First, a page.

The Lonely Crowd invited me to contribute to their Books of the Year feature. Here’s what I wrote:
I’ve very much enjoyed some of this year’s Big books: Lucy Ellmann’s Ducks, Newburyport demonstrates how the full stop might actually be getting in the way of the energy of many a story, Ali Smith’s Spring examines frankly the awfulness of our times and conjures heart-rending tenderness in spite of it, while Bernardine Evaristo’s Girl, Woman, Other celebrates Black British women with a vitality and rhythm that is all her own.
But the book which stands out for me in what I’ve read in 2019, over and above these giants of the literary world, is Adèle by the French-Moroccan author Leïla Slimani, the 2019 English translation of her first novel, originally published in French in 2014 as Dans le jardin de l’ogre. I devoured this one afternoon back in March and it locked onto something in me. As an exploration of a woman’s search for meaning in her life this is – in my opinion – peerless. If once or twice Sam Taylor’s translation juddered, for the most part it was crystalline. Do not think this novel is about a sex addiction; it is about a quest for authentic feeling. Adèle is a 21st century Emma Bovary, and Leïla Slimani’s book deserves to be read as widely and remembered as long as Gustave Flaubert’s.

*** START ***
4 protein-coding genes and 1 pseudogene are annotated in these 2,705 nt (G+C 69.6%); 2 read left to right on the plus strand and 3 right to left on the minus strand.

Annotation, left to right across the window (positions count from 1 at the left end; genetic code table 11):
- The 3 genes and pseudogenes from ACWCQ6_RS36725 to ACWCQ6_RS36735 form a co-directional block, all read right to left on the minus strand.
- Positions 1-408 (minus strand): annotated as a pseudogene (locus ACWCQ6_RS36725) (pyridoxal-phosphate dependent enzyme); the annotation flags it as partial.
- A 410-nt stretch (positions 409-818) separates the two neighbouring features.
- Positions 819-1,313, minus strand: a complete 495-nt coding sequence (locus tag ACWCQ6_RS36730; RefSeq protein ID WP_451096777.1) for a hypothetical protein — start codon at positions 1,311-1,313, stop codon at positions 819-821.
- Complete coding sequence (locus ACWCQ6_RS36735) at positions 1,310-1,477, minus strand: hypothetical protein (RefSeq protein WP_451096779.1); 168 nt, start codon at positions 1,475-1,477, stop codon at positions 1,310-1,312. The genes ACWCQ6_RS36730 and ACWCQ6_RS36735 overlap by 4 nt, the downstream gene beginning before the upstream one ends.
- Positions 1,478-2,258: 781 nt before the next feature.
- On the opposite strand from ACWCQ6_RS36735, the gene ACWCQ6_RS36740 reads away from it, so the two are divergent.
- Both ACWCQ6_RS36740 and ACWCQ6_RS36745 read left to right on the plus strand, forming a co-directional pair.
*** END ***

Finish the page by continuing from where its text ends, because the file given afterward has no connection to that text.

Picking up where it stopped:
Coming next: My top writing websites of the year